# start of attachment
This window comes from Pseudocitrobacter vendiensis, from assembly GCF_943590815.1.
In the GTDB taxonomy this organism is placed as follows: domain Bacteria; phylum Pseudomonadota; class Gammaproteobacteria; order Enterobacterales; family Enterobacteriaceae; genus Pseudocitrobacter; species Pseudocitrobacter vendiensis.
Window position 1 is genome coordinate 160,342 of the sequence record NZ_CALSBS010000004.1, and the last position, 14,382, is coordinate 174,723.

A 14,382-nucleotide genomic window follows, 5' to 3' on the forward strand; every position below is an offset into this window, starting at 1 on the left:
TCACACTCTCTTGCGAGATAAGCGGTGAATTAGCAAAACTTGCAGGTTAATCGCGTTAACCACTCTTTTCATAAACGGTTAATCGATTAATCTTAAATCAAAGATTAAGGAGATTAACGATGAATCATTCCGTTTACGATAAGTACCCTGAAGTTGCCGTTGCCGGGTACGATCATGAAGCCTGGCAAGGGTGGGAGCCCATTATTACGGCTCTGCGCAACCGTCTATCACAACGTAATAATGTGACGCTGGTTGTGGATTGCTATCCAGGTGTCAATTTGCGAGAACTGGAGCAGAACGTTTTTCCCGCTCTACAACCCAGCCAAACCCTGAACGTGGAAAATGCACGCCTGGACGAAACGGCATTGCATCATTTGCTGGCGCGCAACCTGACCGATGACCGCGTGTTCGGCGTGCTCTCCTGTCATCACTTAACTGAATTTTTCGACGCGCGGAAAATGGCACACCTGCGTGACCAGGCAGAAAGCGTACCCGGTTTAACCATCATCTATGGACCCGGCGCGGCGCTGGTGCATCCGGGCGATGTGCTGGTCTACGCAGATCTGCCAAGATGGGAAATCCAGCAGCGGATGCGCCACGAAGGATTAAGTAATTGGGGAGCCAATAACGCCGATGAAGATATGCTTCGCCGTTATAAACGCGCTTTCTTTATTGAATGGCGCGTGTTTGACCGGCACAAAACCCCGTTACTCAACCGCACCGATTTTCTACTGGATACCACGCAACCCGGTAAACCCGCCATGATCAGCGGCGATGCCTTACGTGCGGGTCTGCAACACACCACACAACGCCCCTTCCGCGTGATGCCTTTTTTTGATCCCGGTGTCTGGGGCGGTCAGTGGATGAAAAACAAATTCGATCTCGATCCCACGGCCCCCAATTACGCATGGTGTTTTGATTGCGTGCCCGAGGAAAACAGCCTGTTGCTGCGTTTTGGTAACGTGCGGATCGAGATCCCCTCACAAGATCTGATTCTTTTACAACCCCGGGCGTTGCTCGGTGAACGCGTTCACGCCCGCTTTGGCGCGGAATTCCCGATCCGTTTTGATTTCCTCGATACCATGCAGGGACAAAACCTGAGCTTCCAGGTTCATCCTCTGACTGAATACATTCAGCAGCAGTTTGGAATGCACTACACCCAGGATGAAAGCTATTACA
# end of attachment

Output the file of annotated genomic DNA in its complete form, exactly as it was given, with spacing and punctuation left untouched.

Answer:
This window comes from Pseudocitrobacter vendiensis, from assembly GCF_943590815.1.
In the GTDB taxonomy this organism is placed as follows: domain Bacteria; phylum Pseudomonadota; class Gammaproteobacteria; order Enterobacterales; family Enterobacteriaceae; genus Pseudocitrobacter; species Pseudocitrobacter vendiensis.
Window position 1 is genome coordinate 160,342 of the sequence record NZ_CALSBS010000004.1, and the last position, 14,382, is coordinate 174,723.

A 14,382-nucleotide genomic window follows, 5' to 3' on the forward strand; every position below is an offset into this window, starting at 1 on the left:
TCACACTCTCTTGCGAGATAAGCGGTGAATTAGCAAAACTTGCAGGTTAATCGCGTTAACCACTCTTTTCATAAACGGTTAATCGATTAATCTTAAATCAAAGATTAAGGAGATTAACGATGAATCATTCCGTTTACGATAAGTACCCTGAAGTTGCCGTTGCCGGGTACGATCATGAAGCCTGGCAAGGGTGGGAGCCCATTATTACGGCTCTGCGCAACCGTCTATCACAACGTAATAATGTGACGCTGGTTGTGGATTGCTATCCAGGTGTCAATTTGCGAGAACTGGAGCAGAACGTTTTTCCCGCTCTACAACCCAGCCAAACCCTGAACGTGGAAAATGCACGCCTGGACGAAACGGCATTGCATCATTTGCTGGCGCGCAACCTGACCGATGACCGCGTGTTCGGCGTGCTCTCCTGTCATCACTTAACTGAATTTTTCGACGCGCGGAAAATGGCACACCTGCGTGACCAGGCAGAAAGCGTACCCGGTTTAACCATCATCTATGGACCCGGCGCGGCGCTGGTGCATCCGGGCGATGTGCTGGTCTACGCAGATCTGCCAAGATGGGAAATCCAGCAGCGGATGCGCCACGAAGGATTAAGTAATTGGGGAGCCAATAACGCCGATGAAGATATGCTTCGCCGTTATAAACGCGCTTTCTTTATTGAATGGCGCGTGTTTGACCGGCACAAAACCCCGTTACTCAACCGCACCGATTTTCTACTGGATACCACGCAACCCGGTAAACCCGCCATGATCAGCGGCGATGCCTTACGTGCGGGTCTGCAACACACCACACAACGCCCCTTCCGCGTGATGCCTTTTTTTGATCCCGGTGTCTGGGGCGGTCAGTGGATGAAAAACAAATTCGATCTCGATCCCACGGCCCCCAATTACGCATGGTGTTTTGATTGCGTGCCCGAGGAAAACAGCCTGTTGCTGCGTTTTGGTAACGTGCGGATCGAGATCCCCTCACAAGATCTGATTCTTTTACAACCCCGGGCGTTGCTCGGTGAACGCGTTCACGCCCGCTTTGGCGCGGAATTCCCGATCCGTTTTGATTTCCTCGATACCATGCAGGGACAAAACCTGAGCTTCCAGGTTCATCCTCTGACTGAATACATTCAGCAGCAGTTTGGAATGCACTACACCCAGGATGAAAGCTATTACA